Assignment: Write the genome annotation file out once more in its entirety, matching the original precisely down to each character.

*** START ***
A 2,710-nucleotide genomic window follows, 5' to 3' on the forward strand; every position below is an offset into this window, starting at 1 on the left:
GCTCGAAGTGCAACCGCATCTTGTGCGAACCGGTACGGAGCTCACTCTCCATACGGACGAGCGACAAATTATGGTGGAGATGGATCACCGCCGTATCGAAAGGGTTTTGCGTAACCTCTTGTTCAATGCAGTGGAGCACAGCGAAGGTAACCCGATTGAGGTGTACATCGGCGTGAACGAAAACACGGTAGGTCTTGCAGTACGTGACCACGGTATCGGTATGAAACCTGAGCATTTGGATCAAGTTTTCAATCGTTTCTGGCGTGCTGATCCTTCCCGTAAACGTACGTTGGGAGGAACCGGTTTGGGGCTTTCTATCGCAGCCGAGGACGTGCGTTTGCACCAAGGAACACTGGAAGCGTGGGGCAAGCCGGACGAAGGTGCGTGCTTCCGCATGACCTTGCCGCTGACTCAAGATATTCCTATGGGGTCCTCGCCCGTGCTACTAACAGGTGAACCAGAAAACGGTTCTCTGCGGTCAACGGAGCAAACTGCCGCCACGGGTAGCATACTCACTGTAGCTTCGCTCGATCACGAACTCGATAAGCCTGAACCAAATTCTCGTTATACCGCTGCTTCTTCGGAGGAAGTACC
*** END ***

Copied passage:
A 2,710-nucleotide genomic window follows, 5' to 3' on the forward strand; every position below is an offset into this window, starting at 1 on the left:
GCTCGAAGTGCAACCGCATCTTGTGCGAACCGGTACGGAGCTCACTCTCCATACGGACGAGCGACAAATTATGGTGGAGATGGATCACCGCCGTATCGAAAGGGTTTTGCGTAACCTCTTGTTCAATGCAGTGGAGCACAGCGAAGGTAACCCGATTGAGGTGTACATCGGCGTGAACGAAAACACGGTAGGTCTTGCAGTACGTGACCACGGTATCGGTATGAAACCTGAGCATTTGGATCAAGTTTTCAATCGTTTCTGGCGTGCTGATCCTTCCCGTAAACGTACGTTGGGAGGAACCGGTTTGGGGCTTTCTATCGCAGCCGAGGACGTGCGTTTGCACCAAGGAACACTGGAAGCGTGGGGCAAGCCGGACGAAGGTGCGTGCTTCCGCATGACCTTGCCGCTGACTCAAGATATTCCTATGGGGTCCTCGCCCGTGCTACTAACAGGTGAACCAGAAAACGGTTCTCTGCGGTCAACGGAGCAAACTGCCGCCACGGGTAGCATACTCACTGTAGCTTCGCTCGATCACGAACTCGATAAGCCTGAACCAAATTCTCGTTATACCGCTGCTTCTTCGGAGGAAGTACC